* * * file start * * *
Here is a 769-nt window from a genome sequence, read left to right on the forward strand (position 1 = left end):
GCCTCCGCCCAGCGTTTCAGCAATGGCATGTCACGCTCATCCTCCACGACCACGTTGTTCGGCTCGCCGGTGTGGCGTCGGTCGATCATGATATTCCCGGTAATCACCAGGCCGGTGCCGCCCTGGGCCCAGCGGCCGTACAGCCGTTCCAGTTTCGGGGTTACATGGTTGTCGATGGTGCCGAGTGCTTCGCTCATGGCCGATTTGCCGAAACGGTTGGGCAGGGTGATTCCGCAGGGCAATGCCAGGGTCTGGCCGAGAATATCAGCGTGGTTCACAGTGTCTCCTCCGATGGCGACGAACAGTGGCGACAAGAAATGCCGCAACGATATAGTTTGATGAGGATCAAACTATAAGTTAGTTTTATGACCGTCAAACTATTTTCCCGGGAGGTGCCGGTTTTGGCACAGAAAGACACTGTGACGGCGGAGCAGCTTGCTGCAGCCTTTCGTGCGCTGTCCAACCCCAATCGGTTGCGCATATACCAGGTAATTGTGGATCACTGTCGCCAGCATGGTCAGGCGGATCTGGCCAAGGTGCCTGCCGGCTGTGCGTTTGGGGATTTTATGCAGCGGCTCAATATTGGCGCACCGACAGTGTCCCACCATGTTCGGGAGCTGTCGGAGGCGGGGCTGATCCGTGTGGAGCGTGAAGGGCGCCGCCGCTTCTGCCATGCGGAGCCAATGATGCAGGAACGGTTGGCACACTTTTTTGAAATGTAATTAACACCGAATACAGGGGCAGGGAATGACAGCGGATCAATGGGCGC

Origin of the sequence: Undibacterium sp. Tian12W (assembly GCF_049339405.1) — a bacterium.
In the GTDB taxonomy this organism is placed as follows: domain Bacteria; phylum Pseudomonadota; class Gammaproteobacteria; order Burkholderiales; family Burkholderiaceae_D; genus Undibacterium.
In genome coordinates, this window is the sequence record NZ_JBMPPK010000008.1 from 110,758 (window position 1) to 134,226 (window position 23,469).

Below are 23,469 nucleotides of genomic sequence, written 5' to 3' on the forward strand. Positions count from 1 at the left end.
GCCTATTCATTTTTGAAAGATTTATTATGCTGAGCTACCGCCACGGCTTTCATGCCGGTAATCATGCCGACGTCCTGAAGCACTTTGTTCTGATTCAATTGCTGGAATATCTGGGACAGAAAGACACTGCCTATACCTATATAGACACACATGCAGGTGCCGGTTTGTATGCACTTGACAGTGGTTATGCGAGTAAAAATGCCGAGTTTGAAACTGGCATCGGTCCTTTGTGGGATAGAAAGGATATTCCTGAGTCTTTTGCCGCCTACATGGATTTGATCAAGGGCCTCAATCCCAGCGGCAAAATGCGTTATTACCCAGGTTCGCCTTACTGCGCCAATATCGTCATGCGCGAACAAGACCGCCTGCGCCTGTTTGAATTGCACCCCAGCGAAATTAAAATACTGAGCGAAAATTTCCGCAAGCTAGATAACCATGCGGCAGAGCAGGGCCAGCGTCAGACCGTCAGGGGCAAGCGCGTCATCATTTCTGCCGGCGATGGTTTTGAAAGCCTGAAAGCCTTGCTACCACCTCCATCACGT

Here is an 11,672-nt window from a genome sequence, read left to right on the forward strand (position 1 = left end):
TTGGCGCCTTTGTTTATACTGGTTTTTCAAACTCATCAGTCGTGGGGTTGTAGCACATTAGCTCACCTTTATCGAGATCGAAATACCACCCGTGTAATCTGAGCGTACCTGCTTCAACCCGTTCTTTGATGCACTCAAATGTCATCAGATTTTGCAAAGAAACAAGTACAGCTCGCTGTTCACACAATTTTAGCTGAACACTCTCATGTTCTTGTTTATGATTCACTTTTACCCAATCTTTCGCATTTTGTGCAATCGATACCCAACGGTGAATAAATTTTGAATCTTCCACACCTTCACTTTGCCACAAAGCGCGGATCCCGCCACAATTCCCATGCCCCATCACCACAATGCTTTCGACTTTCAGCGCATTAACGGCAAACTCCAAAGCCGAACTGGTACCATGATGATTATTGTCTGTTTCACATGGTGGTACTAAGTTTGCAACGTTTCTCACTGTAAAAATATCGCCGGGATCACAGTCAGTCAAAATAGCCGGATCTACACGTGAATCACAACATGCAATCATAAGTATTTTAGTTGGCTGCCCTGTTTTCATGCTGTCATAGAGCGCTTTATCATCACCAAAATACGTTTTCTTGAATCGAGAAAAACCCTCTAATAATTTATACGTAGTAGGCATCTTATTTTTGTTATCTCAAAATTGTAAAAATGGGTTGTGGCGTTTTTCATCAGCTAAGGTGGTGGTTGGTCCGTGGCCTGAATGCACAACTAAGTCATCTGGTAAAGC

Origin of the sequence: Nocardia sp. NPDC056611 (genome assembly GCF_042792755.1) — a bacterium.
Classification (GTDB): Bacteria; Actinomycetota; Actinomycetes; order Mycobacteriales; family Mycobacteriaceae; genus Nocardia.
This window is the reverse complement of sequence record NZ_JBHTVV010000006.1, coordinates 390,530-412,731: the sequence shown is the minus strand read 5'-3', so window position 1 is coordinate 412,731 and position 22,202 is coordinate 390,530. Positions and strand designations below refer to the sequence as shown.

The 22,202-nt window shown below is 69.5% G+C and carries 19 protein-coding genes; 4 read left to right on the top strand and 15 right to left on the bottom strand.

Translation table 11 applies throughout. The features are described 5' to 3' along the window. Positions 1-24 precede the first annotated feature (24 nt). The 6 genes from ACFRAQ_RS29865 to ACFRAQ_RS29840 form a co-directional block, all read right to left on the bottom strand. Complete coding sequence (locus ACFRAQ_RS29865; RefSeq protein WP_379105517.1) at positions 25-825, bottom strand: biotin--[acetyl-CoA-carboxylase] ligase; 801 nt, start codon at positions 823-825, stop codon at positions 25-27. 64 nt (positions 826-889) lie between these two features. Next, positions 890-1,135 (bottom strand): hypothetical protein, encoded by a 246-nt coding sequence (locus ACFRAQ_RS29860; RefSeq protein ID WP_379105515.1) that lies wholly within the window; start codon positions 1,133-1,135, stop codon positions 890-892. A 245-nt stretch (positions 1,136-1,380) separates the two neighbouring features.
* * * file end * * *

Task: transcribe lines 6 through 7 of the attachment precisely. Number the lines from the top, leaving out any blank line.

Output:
Below are 23,469 nucleotides of genomic sequence, written 5' to 3' on the forward strand. Positions count from 1 at the left end.
GCCTATTCATTTTTGAAAGATTTATTATGCTGAGCTACCGCCACGGCTTTCATGCCGGTAATCATGCCGACGTCCTGAAGCACTTTGTTCTGATTCAATTGCTGGAATATCTGGGACAGAAAGACACTGCCTATACCTATATAGACACACATGCAGGTGCCGGTTTGTATGCACTTGACAGTGGTTATGCGAGTAAAAATGCCGAGTTTGAAACTGGCATCGGTCCTTTGTGGGATAGAAAGGATATTCCTGAGTCTTTTGCCGCCTACATGGATTTGATCAAGGGCCTCAATCCCAGCGGCAAAATGCGTTATTACCCAGGTTCGCCTTACTGCGCCAATATCGTCATGCGCGAACAAGACCGCCTGCGCCTGTTTGAATTGCACCCCAGCGAAATTAAAATACTGAGCGAAAATTTCCGCAAGCTAGATAACCATGCGGCAGAGCAGGGCCAGCGTCAGACCGTCAGGGGCAAGCGCGTCATCATTTCTGCCGGCGATGGTTTTGAAAGCCTGAAAGCCTTGCTACCACCTCCATCACGT